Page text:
-Cashew (A. occidentale L.) is native to Latin America and has a primary center of diversity in Amazonia, and a secondary one in the Planalto of Brazil. Natural occurrence of cashew has been reported from Mexico to Peru, and in the West Indies. It was one of the first fruit trees from the New World to be widely distributed throughout the tropics by the early Portuguese and Spanish adventurers. The name cashew is from the Portuguese caju, which in turn comes from the Tupi-Indian word acaju. The incoming colonists in what is now Brazil found that the native Indians valued both the cashew nut and the so-called apple, the fleshy pedicel or stalk of the fruit.
-Cashew was discovered by Portuguese traders and explorers in Brazil in 1578. It was introduced into West and East Africa and India by the Portuguese travelers in the 16thcentury. By then, cashew was considered a suitable crop for soil conservation, forestation, and also wasteland development. Therefore, the initial aim of cashew introduction to those areas was not to produce nuts and apples (pseudo-fruits), but to help control soil erosion on the coast.
-The nut is attached to the lower portion of the cashew apple which is conically shaped. The cashew nut (seed) hangs at the bottom of the apple, and is c-shaped.
-The cashew seed has within the outside shell the edible kernel or nut. In its raw form the cashew kernel is soft, white and meaty. When roasted it changes colour and taste. Salted, it appeals to the palate as the most delicious nut.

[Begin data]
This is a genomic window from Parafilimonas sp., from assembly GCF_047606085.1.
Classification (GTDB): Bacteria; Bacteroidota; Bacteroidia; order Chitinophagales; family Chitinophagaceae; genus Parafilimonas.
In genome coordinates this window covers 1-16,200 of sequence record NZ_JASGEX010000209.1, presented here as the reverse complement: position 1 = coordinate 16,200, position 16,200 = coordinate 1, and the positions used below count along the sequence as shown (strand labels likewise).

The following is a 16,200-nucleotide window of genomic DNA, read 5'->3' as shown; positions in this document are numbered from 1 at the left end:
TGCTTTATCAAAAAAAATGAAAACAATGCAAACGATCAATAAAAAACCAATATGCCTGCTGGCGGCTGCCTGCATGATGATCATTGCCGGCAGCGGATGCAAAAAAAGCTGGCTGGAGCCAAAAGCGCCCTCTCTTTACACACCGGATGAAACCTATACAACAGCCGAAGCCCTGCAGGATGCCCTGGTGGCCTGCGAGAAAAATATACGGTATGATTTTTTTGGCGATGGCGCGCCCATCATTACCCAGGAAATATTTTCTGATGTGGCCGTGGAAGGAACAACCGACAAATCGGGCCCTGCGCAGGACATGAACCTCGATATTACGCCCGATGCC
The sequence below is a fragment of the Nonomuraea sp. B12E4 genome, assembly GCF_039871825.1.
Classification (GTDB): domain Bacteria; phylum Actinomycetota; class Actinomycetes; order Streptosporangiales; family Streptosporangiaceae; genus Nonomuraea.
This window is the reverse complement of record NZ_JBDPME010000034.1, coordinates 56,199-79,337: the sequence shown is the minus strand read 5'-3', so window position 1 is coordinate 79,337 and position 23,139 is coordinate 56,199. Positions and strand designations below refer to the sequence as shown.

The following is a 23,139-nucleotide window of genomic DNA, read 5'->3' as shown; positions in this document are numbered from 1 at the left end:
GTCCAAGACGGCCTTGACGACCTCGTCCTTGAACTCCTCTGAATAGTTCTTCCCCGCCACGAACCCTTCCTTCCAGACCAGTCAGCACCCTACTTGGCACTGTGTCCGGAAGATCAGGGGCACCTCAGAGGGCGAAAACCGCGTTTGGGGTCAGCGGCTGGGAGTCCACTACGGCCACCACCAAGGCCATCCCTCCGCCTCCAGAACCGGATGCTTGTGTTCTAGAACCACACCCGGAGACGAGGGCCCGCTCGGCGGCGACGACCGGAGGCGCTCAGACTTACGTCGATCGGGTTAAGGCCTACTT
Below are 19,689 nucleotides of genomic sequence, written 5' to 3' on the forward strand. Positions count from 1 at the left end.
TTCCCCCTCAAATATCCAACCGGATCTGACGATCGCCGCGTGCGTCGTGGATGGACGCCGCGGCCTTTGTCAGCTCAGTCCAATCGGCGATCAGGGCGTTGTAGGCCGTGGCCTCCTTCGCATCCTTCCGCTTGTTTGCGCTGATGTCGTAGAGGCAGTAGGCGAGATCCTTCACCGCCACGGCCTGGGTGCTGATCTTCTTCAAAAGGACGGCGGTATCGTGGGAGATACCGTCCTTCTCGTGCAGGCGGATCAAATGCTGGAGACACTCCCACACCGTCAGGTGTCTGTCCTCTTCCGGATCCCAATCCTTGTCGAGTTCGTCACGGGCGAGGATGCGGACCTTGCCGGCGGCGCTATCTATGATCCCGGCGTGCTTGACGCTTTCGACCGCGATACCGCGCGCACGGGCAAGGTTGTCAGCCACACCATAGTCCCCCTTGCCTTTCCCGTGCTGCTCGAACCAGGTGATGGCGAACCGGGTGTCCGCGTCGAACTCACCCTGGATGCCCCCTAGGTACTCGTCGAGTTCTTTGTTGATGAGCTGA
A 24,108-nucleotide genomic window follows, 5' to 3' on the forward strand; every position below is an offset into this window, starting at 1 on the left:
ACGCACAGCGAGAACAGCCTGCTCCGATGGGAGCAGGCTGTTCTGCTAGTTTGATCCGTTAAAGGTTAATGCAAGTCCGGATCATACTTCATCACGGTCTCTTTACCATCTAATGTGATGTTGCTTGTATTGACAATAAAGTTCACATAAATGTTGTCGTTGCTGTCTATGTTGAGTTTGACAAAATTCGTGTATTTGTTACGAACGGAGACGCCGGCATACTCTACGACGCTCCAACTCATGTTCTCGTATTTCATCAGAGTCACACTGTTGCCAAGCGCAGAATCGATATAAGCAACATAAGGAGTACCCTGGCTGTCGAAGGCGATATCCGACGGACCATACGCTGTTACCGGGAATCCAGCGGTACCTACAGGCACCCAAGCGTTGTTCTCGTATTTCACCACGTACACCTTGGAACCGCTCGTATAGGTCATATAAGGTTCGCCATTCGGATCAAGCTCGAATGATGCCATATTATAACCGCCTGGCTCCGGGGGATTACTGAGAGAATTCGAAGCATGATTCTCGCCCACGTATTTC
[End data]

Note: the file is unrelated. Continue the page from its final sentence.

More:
-Medicinal Uses: Bark of cashew is reported to have antihypertensive and blood glucose lowering potential. The kernel yields oil which can serve as mechanical and chemical antidote for irritant poisons. Cashew apple and its juice exhibit anti-scorbutic property. Juice of cashew apple is also used as Diuretic, in treatment of kidney diseases, and Cholera. The shell oil is used as mild purgative, for expulsion of hookworms, for cracks in feet, warts, corns, leprous sores. The resinous juice of seed is used in treatment of mental disorders, sexual debility and as a sequel to small pox.
-Edible Uses: The fleshy peduncle called cashew apple when ripe is used in beverages. The kernel is consumed as raw nuts, roasted nuts, fried nuts, salted nuts, dry fruit, and is added to cakes and deserts. In countries the leaves are used as vegetables. The wood of the tree is used as fuel.
-Commercial Uses: The bark of cashew tree is used in tanning industry. It is also used as an insecticide, and an adhesive for book binding. It is used in pharmaceutical industry as substitute for gum Arabic and is also used in making ink. The juice of cashew apple is used for making wine. The cashew apple is used in preparing various juices, syrups, candies and pickles. The residue of cashew apple is used to extract pectin. Vinegar is prepared from fresh fruit of cashew. The cashew nut shell is used in the cosmetic industry, pharmaceutical industry, textile industry, paper industry, and ink making. Cashew nut shell yields a vesicant juice known in trade as Cashew nut Shell Liquid (CNSL). CSNL is used in preservation of boats, nets, and wood. CNSL is used in insulating varnishes and resins. It is also used in paint industry, particle board adhesives, thermo-plastic resins, thermosetting resins, and plastic industry. The shell oil is also used as insecticide against mosquito larvae